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Better Business Bureau urges public not to share selfies with COVID-19 vaccine cards

Don’t share vaccination selfies! Better Business Bureau warns COVID-19 vaccine cards contain private information that scammers can use to make false documents

  • COVID vaccine cards include personal information that scammers can use
  • Scammers can steal people’s identity to make false vaccine cards
  • Phony vaccine cards have appeared for sale on the dark web and online
  • The Better Business Bureau suggests sharing just the vaccine sticker 

As millions of Americans receive the coronavirus vaccination, many are celebrating the event by sharing their vaccine card on social media – but the move could lead to identify theft.

The Better Business Bureau (BBB) is urging the public not to share images with the documents, as the cards include personal information like names, birth dates and vaccination site.

The problem is such information allows scammers to duplicate the cards and create ‘phony ones’ that can be sold on the black market.

The BBB understands that after a long year or so of lockdown, many Americans are proud to share they have been vaccinated and suggests sharing the vaccine sticker instead.

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The Better Business Bureau (BBB) is urging the public not to share images with the documents, as the cards include personal information like names, birth dates and vaccination site

The Better Business Bureau (BBB) is urging the public not to share images with the documents, as the cards include personal information like names, birth dates and vaccination site

Sharing vaccine photos has become a new social media trend, as more than 10 million Americans have received a jab.

And it is not a surprise that many are excited, as the US has been under some type of lockdown since March 2020.

However, scammers have found ways to use this badge of honor for evil and it ends with identity theft.

‘Unfortunately, your card has your full name and birthday on it, as well as information about where you got your vaccine, the BBB shared in a statement.

The problem is such information allows scammers to duplicate the cards and create 'phony ones' that can be sold on the black market

The problem is such information allows scammers to duplicate the cards and create ‘phony ones’ that can be sold on the black market

‘If your social media privacy settings aren’t set high, you may be giving valuable information away for anyone to use.’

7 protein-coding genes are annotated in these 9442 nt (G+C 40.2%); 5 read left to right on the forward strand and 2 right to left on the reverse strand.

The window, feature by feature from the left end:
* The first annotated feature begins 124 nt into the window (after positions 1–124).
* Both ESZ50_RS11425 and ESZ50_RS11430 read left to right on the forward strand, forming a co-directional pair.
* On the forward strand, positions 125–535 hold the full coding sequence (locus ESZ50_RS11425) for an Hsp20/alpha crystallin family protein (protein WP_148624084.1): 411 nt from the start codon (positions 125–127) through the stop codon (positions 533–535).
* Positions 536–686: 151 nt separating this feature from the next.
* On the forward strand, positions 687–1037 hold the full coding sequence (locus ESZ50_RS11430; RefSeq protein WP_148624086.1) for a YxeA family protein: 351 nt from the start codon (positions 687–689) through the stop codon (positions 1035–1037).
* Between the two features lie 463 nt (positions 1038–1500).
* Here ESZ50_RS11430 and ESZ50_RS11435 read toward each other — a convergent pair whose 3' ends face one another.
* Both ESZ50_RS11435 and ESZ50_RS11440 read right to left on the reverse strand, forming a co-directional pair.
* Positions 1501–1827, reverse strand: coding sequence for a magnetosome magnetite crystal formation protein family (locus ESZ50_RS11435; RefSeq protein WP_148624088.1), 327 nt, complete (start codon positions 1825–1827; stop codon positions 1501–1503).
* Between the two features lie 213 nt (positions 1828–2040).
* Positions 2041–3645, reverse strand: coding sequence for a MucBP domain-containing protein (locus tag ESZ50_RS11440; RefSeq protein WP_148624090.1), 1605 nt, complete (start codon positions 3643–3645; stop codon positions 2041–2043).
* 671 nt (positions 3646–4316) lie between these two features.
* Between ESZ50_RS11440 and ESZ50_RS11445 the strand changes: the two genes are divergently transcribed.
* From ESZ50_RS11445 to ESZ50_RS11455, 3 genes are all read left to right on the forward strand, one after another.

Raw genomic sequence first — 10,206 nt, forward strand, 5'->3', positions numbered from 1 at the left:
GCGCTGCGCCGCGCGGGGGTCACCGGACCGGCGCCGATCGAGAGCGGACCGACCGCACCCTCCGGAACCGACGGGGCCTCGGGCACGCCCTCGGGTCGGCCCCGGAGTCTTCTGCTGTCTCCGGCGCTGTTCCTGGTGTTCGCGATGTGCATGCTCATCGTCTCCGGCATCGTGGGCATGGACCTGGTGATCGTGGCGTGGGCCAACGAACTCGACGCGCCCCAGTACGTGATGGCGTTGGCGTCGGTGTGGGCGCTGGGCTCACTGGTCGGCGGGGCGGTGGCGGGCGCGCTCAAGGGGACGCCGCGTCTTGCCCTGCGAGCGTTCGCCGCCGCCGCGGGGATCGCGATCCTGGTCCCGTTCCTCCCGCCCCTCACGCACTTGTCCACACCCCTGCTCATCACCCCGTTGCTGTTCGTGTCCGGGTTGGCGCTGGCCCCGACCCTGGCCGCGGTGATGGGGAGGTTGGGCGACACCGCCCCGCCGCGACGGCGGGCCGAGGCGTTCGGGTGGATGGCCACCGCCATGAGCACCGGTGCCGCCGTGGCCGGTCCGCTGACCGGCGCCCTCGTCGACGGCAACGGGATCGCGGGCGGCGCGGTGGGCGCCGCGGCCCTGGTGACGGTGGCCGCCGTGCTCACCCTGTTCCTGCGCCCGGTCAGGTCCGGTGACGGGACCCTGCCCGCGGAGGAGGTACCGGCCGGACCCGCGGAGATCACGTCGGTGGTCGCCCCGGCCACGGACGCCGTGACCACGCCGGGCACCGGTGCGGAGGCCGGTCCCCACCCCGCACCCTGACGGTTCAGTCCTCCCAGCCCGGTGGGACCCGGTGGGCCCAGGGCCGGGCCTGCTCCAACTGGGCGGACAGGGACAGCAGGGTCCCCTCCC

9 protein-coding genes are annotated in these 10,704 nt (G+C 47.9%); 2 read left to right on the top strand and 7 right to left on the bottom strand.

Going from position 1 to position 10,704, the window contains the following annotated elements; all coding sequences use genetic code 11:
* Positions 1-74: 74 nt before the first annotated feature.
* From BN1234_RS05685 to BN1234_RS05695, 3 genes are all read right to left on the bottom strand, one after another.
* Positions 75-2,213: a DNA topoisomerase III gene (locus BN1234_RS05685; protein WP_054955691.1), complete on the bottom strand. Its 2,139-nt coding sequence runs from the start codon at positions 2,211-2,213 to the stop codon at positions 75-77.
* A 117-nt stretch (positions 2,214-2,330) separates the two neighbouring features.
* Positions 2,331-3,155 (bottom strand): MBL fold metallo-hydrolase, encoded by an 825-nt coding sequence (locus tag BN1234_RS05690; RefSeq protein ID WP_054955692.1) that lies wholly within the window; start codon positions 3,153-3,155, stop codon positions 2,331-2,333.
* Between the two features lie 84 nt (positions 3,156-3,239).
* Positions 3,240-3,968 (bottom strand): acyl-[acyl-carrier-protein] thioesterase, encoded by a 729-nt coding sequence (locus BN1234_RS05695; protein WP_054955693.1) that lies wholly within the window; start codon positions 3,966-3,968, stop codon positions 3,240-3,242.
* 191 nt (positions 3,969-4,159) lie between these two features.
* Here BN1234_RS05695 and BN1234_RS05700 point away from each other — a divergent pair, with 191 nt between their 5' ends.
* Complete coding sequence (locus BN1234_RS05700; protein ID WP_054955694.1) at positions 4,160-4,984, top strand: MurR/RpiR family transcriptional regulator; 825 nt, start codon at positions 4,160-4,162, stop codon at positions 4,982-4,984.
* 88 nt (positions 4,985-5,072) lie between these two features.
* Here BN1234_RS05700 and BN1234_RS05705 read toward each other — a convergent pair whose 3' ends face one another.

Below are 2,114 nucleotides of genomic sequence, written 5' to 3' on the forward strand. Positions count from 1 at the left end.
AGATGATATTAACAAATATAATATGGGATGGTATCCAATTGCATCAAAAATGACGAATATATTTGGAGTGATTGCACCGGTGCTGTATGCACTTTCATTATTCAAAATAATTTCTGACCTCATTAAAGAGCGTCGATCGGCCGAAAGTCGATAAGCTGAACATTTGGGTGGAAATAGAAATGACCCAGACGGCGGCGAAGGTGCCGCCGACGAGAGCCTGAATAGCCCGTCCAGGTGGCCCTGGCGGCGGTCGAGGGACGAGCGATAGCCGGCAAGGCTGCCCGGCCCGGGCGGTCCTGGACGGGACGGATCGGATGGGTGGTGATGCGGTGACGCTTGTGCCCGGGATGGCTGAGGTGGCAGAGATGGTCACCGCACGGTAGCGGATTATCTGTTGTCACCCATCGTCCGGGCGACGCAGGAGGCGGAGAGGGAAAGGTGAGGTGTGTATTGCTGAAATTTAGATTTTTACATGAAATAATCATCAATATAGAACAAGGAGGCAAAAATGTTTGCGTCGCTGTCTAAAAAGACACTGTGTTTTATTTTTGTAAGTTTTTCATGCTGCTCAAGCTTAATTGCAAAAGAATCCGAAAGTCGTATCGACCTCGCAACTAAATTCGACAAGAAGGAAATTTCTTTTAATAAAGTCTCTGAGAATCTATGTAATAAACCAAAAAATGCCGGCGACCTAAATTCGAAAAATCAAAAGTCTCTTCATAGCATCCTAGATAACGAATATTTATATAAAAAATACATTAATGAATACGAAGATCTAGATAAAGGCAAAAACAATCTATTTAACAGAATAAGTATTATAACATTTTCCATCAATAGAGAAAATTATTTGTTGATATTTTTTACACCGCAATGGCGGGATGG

It isn’t just identify theft that is an issue, although a major one, data thieves are using the vaccine card information to make phony documents to be sold on the black market and even in plain sight – TikTok and eBay.

In December, a TikTok user was advertising fake coronavirus vaccination cards for just $5 each.

The account posted two clips showing off the fake vaccination cards, alongside a link to a Shopify page where they could be purchased. The shop has since become unavailable.

The BBB understands that after a long year or so of lockdown, many Americans are proud to share they have been vaccinated and suggests sharing the vaccine sticker instead

The BBB understands that after a long year or so of lockdown, many Americans are proud to share they have been vaccinated and suggests sharing the vaccine sticker instead

Images of the card appear to be extremely similar to those given to vaccine recipients in Britain, which contains space to detail the name of the vaccine, its batch number and the date that it was injected.

Just last month an even larger scam was uncovered, with bad actors offering fake COVID-19 vaccines online, in e-mails and on messaging apps, luring victims by claiming they can deliver shots within days for as little as $150 up to $1,000. 

The FBI and Interpol are warning of pandemic-related fraud schemes, exploiting concerns over the slower-than-promised rollout of the vaccines.

Most Americans will have to wait well into the spring and summer to get their shot.

The BBB is urging Americans to also check security settings on social media platforms to see what is being shared with whom before even posting their vaccine sticker for the world to see. 

‘Sharing your vaccine photo is just the latest social trend,’ the organization writes.

‘Think twice before participating in other viral personal posts, such as listing all the cars you’ve owned (including makes/model years), favorite songs, and top 10 TV shows. Some of these ‘favorite things’ are commonly used passwords or security questions.’


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